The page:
Investment in small savings schemes floated by the government to invest hard earned money without any pre-checking is no longer true. The interest rates on these schemes are now linked to the government bond yields. An investor will need to assess the future movement of interest rates before committing money to these options. It is a drastic shift that transforms these fixed income options into market-linked products.
The PPF will earn 25 basis points (100 basis points =1%) above the 10 year bond yield. The Senior Citizen’s Savings Scheme will earn 100 basis points higher than the yield of 5 year government bonds, while NSCs will fetch an interest of 8.4%. Powered by the magic of compounding this higher rate can translate into big gains.
The revision in interest rates is a bonanza for investors. The shift to market linked returns coincides with government bond yields hitting three year high levels. If the government bonds yields continue to remain at the current high levels till the cut offs date in April 2012, investors in long term options, such as the PPF, NSC, and the Senior citizens Saving Scheme, can expect a return of more than 9% in the next financial year.
However, market linked return is a double edged sword and the rate could also fall to below 8%. In the past 12 years the 10 year yield has fluctuated between over 10% and below 6%. Investors are not sure how the transition to market linked returns will impact them. A fixed return is important for senior citizens who depend solely on the income from investments.
Public Provident Fund (PPF)
This all-time favourite will earn 8.6% this year. The biggest gainers will be investors who have already accumulated a large corpus of Rupees 15-18 lakh over the past 10-12 years and could expect higher returns in the next 1-2 years before the rate cycle turns.
Another important change has been the raising of the PPF investment limit from Rupees 70,000 a year to Rs 1 lakh. This makes the PPF a good tool for retirement planning. If we take into account the tax saved, the return is as high as 12.65% for taxpayers with an annual income of over Rupees 8 lakh. Of course, these projections assume that the interest rate will remain at 8.6% throughout the tenure. It is expected that the interest rate cycle is close to topping out and rates could move down after 2-3 quarters.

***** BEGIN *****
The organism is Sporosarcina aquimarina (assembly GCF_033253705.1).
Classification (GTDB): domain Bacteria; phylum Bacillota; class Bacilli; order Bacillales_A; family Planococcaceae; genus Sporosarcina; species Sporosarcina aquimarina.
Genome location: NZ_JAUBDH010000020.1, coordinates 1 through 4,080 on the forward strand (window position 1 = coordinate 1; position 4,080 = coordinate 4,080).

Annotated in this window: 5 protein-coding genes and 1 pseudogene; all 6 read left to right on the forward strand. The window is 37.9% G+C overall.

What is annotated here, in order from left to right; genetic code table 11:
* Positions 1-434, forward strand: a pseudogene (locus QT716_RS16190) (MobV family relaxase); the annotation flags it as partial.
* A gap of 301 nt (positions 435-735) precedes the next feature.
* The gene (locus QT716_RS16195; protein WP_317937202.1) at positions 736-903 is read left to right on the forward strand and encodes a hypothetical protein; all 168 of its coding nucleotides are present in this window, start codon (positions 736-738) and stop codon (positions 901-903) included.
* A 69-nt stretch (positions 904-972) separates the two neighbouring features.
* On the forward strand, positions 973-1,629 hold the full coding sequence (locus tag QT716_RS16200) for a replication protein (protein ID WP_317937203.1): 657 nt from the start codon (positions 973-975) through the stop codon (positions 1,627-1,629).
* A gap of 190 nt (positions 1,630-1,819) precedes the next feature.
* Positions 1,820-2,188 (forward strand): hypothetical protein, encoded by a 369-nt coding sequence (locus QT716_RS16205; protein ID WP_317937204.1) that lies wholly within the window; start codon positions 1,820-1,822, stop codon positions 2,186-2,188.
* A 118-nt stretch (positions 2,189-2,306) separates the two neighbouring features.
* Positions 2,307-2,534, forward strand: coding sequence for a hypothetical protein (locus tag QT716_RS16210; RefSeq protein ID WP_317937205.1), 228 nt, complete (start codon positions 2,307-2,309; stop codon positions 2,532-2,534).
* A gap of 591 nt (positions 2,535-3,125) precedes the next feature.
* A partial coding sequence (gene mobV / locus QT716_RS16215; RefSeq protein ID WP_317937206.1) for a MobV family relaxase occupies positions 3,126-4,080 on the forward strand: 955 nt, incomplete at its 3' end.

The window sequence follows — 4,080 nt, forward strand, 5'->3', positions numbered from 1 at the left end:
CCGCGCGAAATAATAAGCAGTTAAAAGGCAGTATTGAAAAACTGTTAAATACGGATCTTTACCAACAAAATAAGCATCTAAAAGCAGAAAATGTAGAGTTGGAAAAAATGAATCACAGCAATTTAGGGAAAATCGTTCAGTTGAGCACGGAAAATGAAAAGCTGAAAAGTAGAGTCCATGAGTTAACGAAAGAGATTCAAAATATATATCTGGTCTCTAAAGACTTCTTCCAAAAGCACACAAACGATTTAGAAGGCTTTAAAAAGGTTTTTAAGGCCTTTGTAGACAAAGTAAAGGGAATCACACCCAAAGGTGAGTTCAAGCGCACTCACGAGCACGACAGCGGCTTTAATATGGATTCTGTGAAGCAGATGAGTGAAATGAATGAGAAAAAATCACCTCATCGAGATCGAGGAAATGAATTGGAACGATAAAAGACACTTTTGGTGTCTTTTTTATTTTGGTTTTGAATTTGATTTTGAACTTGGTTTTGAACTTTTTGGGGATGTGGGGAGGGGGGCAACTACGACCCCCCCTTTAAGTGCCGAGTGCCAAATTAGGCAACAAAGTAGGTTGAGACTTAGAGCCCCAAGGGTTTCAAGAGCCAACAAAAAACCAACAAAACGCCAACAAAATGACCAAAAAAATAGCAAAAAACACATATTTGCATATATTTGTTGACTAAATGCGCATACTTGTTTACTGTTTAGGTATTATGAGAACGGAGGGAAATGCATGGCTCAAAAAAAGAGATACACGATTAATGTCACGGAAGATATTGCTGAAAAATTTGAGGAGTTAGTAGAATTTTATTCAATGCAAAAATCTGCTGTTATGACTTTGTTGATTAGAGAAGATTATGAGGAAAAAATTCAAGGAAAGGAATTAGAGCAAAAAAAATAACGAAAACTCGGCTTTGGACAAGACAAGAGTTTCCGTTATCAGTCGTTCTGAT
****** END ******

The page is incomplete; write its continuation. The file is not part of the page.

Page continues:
National savings certificates (NSCs)
There was a time when post offices were crowded with taxpayers wanting to buy NSCs before the end of the financial year. But the aura of the NSC diminished when agents found more lucrative options and investors got the same tax deduction but a higher rate from bank fixed deposits. Now, the government hopes to revive interest in this one time bestseller by hiking the interest rate to 8.4% and improving the liquidity by reducing the tenure from 6 years to 5 years.
10 year NSC
This is a new instrument and will have an attractive spread of 50 basis points above the 10 year bond yield. The rate for this year is 8.7%. However, since the NSC income is taxable, this option is not as good as the PPF. Invest in it after you exhaust the Rupees 1 lakh annual limit in the PPF and still want the safety of a government scheme.
Senior Citizens Savings Scheme (SCSS) Post office MIS
The generous spread of 100 basis points above the 5 year bond yield given to the SCSS is a bonus for retirees in times of high inflation. This year (2011-12) they will get 9%, but their returns could be higher if the bond yields don’t decline. However, bank fixed deposits are a better alternative because of the higher returns they offer to investors above 60 years. Also, there is no limit on the investment whereas you cannot invest more than Rupees 15 lakh in the SCSS.
The cost of exiting the SCSS is lower than the penalty levied by banks for foreclosing a fixed deposit. If you withdraw from the scheme after one year, the penalty is 1.5%. After two years this gets reduced to 1%. In case of fixed deposits, it can be up to 2% of the amount. The SCSS is also attractive from a taxpayer’s standpoint. Investments are eligible for Section 80C benefits though this could change under DTC.
Another favourite option of retirees has been marginalized in the revamp. The post office monthly income scheme will earn a marginally higher rate of 8.2% but the 5% bonus on maturity has been scrapped.
Time deposits and savings account
Your post office savings account would also fetch you a slightly higher interest rate – from 3.5% earlier to 4% now. The RBI’s decision to deregulate the interest rates on savings bank accounts has already started a rate war among banks. Some private banks like Kotak Bank, Induslnd and YES Bank are offering higher rates of 5.5% on savings bank deposits of up to Rupees 1 lakh and a higher rate of 6% for balances beyond that. The only thing going for the post office bank is that the interest of up to Rupees 3,500 a year is tax free. In case of joint accounts, this tax free limit is Rupees 7000. Besides, the post office requires a low minimum balance of Rupees 500/- compared with Rupees 5000-10,000 in a bank.
But the short comings far outweigh these benefits. One has to personally visit the post office for operating the account because it does not have ATMs or Net banking facility.